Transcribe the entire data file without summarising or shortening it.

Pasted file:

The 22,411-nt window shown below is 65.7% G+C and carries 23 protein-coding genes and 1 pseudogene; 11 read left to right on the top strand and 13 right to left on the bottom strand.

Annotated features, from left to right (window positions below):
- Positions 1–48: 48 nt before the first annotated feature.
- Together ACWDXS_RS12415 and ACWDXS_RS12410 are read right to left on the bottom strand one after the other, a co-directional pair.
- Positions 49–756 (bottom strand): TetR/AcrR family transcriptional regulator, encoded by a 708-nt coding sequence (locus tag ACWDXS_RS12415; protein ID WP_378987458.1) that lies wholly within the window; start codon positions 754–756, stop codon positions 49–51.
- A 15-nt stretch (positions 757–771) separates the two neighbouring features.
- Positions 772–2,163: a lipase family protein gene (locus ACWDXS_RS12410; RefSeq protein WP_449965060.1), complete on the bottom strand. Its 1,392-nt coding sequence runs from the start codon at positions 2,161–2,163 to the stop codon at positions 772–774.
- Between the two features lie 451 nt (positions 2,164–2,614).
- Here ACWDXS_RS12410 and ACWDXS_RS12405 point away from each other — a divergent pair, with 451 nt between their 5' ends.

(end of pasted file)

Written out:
The 22,411-nt window shown below is 65.7% G+C and carries 23 protein-coding genes and 1 pseudogene; 11 read left to right on the top strand and 13 right to left on the bottom strand.

Annotated features, from left to right (window positions below):
- Positions 1–48: 48 nt before the first annotated feature.
- Together ACWDXS_RS12415 and ACWDXS_RS12410 are read right to left on the bottom strand one after the other, a co-directional pair.
- Positions 49–756 (bottom strand): TetR/AcrR family transcriptional regulator, encoded by a 708-nt coding sequence (locus tag ACWDXS_RS12415; protein ID WP_378987458.1) that lies wholly within the window; start codon positions 754–756, stop codon positions 49–51.
- A 15-nt stretch (positions 757–771) separates the two neighbouring features.
- Positions 772–2,163: a lipase family protein gene (locus ACWDXS_RS12410; RefSeq protein WP_449965060.1), complete on the bottom strand. Its 1,392-nt coding sequence runs from the start codon at positions 2,161–2,163 to the stop codon at positions 772–774.
- Between the two features lie 451 nt (positions 2,164–2,614).
- Here ACWDXS_RS12410 and ACWDXS_RS12405 point away from each other — a divergent pair, with 451 nt between their 5' ends.